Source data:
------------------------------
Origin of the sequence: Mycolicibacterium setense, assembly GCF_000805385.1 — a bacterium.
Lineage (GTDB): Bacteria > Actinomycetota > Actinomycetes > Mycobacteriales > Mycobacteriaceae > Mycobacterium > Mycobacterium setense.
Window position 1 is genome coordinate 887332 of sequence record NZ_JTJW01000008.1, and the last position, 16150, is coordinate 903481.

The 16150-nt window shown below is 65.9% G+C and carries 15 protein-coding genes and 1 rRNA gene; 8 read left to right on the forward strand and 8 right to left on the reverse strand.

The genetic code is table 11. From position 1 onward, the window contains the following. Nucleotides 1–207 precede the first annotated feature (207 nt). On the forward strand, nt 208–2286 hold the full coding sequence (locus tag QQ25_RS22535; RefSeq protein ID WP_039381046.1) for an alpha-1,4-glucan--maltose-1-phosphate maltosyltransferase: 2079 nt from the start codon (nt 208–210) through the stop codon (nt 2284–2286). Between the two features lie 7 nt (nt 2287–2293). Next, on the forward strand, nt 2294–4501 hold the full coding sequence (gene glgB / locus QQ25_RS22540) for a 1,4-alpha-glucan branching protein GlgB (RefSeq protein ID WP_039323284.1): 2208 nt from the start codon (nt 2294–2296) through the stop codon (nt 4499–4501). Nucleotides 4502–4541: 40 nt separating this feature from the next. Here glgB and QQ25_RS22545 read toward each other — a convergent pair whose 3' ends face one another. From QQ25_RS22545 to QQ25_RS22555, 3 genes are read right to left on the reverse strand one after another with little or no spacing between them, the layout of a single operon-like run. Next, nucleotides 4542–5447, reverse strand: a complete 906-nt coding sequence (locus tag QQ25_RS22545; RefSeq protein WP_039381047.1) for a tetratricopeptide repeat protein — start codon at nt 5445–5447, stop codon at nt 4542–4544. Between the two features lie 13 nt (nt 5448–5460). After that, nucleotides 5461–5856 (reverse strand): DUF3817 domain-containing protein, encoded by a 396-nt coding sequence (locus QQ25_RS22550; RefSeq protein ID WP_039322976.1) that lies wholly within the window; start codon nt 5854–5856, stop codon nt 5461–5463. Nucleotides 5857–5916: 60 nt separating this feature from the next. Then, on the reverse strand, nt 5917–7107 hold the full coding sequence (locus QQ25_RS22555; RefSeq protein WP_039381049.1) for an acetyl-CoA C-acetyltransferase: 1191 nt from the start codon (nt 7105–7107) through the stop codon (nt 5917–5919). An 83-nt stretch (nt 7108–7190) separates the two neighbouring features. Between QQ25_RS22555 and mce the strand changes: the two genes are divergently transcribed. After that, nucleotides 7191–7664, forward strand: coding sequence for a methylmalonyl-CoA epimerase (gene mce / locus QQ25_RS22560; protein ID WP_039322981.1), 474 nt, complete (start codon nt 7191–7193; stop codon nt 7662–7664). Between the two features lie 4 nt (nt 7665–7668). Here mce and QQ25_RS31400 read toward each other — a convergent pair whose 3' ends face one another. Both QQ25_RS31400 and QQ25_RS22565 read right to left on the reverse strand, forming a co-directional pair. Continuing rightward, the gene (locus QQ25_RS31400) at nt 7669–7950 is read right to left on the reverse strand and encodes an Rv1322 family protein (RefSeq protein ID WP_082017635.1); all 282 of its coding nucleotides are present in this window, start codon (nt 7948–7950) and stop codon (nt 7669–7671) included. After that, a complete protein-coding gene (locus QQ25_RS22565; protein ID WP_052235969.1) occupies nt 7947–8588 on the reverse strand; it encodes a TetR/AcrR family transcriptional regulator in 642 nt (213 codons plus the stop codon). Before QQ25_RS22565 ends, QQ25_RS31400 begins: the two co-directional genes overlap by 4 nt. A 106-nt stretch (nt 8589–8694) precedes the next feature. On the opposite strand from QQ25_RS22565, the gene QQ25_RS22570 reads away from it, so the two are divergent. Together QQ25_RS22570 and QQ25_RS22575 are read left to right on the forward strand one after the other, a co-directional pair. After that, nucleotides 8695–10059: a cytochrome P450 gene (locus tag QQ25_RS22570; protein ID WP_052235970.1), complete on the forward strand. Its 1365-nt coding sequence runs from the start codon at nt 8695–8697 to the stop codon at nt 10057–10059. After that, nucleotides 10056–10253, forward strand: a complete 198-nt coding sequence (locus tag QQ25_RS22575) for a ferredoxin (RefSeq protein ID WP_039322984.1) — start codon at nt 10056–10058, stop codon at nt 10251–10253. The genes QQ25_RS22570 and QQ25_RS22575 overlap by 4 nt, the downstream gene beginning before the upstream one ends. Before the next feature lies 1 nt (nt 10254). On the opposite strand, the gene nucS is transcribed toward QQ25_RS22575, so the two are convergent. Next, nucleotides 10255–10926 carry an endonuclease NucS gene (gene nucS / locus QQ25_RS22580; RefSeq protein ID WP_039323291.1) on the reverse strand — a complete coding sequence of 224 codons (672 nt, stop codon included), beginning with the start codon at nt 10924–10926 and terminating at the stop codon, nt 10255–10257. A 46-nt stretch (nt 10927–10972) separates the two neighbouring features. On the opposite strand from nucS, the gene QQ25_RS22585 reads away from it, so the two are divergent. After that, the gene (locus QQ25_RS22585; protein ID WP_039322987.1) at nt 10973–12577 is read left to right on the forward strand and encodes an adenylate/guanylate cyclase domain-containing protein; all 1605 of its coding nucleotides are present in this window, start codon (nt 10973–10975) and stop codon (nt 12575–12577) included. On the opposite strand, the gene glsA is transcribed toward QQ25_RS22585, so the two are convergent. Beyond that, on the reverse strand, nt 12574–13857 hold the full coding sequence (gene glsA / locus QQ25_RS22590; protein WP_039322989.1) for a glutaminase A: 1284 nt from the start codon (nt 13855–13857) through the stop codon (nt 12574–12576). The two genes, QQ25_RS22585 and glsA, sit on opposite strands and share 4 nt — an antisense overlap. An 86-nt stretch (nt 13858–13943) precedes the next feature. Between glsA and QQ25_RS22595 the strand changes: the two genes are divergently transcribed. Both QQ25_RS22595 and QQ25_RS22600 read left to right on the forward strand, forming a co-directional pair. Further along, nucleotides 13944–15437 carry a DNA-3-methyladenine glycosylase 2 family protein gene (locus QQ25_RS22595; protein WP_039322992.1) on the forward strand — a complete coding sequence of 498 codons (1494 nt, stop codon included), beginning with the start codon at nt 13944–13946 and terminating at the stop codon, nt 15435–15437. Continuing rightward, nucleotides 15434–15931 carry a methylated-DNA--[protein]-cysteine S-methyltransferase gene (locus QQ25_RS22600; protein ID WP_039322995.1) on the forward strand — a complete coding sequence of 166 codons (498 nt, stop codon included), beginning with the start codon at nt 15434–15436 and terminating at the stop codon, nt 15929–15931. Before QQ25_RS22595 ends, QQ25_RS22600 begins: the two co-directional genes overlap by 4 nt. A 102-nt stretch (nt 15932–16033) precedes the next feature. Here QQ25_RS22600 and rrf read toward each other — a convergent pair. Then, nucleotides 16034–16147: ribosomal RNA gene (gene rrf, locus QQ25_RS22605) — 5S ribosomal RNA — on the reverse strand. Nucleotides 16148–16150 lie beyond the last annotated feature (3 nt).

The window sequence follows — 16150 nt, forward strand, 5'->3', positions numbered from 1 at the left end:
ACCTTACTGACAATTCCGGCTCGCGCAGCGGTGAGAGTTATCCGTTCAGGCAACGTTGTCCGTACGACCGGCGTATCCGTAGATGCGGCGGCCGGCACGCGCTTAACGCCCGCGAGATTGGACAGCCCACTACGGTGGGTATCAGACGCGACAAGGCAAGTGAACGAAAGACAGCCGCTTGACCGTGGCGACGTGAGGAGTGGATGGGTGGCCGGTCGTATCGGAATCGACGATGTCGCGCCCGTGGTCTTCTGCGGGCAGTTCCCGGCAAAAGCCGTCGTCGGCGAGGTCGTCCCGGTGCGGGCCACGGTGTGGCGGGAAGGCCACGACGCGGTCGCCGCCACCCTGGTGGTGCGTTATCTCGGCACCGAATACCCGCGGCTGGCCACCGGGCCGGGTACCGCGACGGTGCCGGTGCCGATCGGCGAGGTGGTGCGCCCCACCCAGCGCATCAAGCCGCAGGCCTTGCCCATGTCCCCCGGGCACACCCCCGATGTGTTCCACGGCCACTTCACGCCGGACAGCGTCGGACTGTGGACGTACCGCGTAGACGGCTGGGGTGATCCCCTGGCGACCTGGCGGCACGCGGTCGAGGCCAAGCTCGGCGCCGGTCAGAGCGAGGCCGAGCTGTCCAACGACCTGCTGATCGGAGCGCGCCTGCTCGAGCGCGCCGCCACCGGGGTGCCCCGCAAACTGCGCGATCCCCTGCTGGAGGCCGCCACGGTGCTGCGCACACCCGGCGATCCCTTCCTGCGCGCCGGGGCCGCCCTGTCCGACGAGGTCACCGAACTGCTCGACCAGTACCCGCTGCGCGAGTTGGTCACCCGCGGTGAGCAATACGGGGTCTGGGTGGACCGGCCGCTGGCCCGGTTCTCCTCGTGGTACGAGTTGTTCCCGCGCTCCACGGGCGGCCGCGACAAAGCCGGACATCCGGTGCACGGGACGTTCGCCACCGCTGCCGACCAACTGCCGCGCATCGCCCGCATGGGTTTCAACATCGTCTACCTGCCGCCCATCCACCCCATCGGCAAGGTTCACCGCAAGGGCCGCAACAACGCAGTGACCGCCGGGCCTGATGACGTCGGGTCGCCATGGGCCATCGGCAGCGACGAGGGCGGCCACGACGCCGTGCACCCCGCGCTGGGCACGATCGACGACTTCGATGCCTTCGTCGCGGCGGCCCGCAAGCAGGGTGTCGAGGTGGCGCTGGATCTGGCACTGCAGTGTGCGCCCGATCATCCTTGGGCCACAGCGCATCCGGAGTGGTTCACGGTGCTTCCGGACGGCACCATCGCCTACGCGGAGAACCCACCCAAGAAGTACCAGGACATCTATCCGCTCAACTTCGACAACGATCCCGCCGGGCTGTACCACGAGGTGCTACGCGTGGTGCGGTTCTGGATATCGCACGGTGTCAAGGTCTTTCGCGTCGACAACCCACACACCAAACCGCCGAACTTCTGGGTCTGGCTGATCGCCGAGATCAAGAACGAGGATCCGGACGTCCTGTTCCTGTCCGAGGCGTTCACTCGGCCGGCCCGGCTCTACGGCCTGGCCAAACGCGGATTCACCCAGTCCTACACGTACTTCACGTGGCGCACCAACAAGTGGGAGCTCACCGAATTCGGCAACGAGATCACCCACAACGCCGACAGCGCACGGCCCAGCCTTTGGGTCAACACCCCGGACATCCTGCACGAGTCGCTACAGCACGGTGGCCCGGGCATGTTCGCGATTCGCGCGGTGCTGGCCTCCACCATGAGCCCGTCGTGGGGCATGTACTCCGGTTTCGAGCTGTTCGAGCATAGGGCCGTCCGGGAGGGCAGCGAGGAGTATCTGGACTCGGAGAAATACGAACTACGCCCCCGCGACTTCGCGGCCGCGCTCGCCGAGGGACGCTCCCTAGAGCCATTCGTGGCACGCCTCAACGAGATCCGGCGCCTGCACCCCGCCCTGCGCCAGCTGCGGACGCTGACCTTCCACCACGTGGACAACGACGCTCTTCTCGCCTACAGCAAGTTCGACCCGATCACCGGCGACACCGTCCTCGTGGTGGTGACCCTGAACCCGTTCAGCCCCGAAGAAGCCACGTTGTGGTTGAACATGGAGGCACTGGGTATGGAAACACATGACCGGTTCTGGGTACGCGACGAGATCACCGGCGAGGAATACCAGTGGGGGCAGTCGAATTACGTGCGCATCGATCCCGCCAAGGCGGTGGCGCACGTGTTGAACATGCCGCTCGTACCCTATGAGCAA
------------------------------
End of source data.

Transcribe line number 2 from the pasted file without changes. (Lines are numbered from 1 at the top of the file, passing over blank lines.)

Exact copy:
Lineage (GTDB): Bacteria > Actinomycetota > Actinomycetes > Mycobacteriales > Mycobacteriaceae > Mycobacterium > Mycobacterium setense.